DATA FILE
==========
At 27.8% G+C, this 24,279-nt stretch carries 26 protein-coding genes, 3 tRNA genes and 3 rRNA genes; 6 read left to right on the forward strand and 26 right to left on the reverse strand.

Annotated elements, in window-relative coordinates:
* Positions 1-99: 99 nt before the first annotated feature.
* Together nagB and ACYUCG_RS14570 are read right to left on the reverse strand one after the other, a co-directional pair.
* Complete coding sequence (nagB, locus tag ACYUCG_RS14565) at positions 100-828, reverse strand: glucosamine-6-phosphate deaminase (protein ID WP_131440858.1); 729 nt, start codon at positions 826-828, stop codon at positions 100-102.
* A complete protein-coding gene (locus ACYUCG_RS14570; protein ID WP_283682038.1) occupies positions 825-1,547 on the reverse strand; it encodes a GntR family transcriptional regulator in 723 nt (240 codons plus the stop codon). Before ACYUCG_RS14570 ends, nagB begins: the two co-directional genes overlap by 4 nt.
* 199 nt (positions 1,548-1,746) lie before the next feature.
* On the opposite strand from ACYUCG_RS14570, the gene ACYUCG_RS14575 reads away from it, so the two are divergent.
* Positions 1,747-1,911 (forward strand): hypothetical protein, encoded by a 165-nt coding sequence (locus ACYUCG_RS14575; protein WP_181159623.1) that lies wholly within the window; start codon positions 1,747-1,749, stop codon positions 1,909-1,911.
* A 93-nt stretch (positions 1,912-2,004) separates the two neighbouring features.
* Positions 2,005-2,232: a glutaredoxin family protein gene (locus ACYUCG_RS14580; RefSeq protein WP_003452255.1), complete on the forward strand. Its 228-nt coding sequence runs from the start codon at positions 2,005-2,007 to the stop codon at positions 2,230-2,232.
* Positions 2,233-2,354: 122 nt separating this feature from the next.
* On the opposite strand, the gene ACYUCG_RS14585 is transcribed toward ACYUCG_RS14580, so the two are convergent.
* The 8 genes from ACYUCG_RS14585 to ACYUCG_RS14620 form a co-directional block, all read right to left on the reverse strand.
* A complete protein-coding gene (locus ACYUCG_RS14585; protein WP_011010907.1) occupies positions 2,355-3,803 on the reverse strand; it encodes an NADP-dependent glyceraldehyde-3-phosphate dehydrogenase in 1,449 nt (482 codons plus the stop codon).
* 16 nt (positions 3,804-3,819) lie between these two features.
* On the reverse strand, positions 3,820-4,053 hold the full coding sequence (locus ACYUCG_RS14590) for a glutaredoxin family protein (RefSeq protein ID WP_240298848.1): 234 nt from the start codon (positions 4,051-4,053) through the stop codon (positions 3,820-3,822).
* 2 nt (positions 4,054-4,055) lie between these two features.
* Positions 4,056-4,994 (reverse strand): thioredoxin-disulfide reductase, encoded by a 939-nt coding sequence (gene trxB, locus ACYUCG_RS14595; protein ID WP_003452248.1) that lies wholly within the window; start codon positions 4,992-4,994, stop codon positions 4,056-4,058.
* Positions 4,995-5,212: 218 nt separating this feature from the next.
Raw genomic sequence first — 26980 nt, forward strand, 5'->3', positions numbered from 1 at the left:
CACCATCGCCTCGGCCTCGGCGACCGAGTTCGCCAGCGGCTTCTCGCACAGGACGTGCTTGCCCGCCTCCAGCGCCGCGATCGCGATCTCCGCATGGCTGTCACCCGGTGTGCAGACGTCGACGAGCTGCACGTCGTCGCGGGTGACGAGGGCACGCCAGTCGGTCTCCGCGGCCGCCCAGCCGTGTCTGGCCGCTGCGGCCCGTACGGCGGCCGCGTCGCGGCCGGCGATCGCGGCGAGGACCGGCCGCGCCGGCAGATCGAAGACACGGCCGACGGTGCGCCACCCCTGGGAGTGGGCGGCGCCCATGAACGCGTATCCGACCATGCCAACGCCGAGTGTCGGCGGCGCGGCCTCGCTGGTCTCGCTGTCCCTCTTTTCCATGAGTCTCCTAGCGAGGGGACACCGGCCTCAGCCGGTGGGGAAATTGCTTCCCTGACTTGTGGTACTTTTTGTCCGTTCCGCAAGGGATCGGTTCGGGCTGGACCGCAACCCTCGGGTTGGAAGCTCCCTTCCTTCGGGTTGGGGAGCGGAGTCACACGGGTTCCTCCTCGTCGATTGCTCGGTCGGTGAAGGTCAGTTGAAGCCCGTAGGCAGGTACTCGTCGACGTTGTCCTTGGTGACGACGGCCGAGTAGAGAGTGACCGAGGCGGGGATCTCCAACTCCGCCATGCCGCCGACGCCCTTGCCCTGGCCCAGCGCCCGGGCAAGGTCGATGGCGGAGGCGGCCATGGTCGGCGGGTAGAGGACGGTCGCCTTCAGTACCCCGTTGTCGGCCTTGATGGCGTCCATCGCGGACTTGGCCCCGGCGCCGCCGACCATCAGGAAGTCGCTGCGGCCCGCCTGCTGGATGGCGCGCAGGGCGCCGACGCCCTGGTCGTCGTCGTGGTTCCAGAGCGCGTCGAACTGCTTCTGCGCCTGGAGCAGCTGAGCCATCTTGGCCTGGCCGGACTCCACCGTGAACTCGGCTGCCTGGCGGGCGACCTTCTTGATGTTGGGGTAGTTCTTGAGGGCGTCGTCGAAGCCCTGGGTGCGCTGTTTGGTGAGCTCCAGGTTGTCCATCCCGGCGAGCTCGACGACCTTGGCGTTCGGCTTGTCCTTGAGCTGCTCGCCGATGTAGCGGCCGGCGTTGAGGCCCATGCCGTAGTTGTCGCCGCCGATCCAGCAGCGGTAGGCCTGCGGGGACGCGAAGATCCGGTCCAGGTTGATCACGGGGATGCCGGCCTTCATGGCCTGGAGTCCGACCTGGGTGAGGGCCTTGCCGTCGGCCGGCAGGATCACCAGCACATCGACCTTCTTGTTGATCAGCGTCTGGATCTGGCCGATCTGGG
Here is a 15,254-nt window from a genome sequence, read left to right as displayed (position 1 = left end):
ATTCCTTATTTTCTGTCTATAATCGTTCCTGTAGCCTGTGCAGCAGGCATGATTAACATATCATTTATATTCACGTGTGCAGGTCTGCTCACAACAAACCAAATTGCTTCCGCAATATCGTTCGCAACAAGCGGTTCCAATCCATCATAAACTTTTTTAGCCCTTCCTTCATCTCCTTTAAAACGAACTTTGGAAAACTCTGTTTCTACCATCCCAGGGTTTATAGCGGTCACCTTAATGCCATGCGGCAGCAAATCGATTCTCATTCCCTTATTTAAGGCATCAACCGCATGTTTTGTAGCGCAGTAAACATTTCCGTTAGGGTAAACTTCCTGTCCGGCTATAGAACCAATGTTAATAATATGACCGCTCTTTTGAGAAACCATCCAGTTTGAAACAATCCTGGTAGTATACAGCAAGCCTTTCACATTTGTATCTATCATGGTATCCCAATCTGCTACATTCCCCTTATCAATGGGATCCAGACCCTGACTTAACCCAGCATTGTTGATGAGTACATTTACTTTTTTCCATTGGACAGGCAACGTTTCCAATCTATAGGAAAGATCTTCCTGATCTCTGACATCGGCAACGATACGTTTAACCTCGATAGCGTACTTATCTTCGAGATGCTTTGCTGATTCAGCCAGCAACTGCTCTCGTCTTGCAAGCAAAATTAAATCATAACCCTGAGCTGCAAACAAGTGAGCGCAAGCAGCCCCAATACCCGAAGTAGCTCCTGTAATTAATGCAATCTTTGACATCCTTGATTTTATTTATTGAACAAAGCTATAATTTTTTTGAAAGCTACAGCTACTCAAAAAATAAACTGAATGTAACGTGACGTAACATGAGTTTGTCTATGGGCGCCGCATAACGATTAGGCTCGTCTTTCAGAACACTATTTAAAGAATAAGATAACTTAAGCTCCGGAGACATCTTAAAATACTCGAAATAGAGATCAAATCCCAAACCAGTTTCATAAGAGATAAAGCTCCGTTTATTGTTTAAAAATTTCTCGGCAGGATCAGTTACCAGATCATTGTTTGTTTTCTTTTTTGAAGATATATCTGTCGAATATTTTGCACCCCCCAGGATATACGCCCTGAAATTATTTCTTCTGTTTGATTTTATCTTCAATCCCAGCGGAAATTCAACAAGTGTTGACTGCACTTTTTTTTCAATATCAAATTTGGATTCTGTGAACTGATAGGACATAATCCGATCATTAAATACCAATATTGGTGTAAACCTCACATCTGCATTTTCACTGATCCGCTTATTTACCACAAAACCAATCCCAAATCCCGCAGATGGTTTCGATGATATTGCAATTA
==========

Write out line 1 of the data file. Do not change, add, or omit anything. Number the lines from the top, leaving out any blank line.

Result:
At 27.8% G+C, this 24,279-nt stretch carries 26 protein-coding genes, 3 tRNA genes and 3 rRNA genes; 6 read left to right on the forward strand and 26 right to left on the reverse strand.